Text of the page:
And though we are modern, rational Jews who may dismiss such a supernatural discussion and believe that angels are only imagined, I am suggesting that even today there is relevance for these heavenly creatures.
I do believe that it is up to us, with our hearts and our hands, to do God’s work and create a more perfect world. But, how beautiful is it to think that we are not alone? That God gave us partners in the angels.
The Cherubim are identified as only one of ten classes of angels in Judaism. The more general word for angel in Hebrew is malakh, messenger. Each class of angels, including the cherubim, had a specific God-given task. And there is a wealth of Jewish literature about the different roles of the angels. Many are sent to protect us, to guide us, to teach us, and even to be our advocate in the heavenly court of justice. I find this comforting. The idea that God cares about us so much, that God created a special class of beings, the angels, for us.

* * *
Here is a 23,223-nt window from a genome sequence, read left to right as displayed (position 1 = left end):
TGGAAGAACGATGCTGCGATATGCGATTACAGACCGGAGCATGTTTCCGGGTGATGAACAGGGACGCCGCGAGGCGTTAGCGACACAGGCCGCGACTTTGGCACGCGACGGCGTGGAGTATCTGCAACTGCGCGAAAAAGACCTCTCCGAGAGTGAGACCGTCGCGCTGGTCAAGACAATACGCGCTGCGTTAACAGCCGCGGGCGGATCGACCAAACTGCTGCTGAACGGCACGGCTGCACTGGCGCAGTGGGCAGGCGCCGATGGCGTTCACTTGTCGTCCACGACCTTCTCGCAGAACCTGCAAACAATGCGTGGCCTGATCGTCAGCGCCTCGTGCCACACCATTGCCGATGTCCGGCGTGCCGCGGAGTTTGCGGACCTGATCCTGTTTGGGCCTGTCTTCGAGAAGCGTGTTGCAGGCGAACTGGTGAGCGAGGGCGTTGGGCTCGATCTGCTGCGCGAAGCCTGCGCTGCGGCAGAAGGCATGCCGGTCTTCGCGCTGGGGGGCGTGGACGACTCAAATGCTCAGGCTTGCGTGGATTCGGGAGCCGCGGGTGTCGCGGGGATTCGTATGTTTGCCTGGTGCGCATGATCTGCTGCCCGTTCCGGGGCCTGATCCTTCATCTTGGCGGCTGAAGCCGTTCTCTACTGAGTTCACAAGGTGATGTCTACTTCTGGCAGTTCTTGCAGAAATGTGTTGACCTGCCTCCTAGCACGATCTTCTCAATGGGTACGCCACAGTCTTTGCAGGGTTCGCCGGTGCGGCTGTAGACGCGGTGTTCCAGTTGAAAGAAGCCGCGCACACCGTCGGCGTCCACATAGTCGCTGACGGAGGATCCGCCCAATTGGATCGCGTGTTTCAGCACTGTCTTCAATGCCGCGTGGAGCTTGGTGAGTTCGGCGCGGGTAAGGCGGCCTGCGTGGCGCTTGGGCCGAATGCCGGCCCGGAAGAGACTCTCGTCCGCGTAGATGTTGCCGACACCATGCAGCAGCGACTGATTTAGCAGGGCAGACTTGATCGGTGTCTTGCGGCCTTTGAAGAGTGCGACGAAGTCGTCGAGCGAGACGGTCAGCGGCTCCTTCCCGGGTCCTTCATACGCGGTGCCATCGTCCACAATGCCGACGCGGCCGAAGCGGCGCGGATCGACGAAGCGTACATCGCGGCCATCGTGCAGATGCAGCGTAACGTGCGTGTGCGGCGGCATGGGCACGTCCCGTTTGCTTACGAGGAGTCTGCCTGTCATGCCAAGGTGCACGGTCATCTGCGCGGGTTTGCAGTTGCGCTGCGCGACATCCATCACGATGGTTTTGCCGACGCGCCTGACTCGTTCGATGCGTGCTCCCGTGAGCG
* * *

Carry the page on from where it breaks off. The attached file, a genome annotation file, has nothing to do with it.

Where are these angels, today? I don’t know. Do they still exist? I don’t know. But there is so much in life that we can’t see or touch- yet that guides us in our beliefs and our actions. So, whether these angels are real or imagined, they are a symbol. Whether you believe in God, or angels, or simply humankind- we know we are not alone. There is a constant network to bolster us and nourish us. This is what Judaism provides us in a form that can speak to everyone: in text, philosophy, theology, ritual practice, culture, music, food, ethics, and prayer. Experienced as a community- through which we are enriched and sustained.
May this awareness give us strength. May we feel the presence of our partners- be they with wings or loving arms. May we feel their support- in our hearts and in their touch. And, may we be empowered by the knowledge that we do not walk this earth alone.
Ken y’hi ratson. May this be God’s will.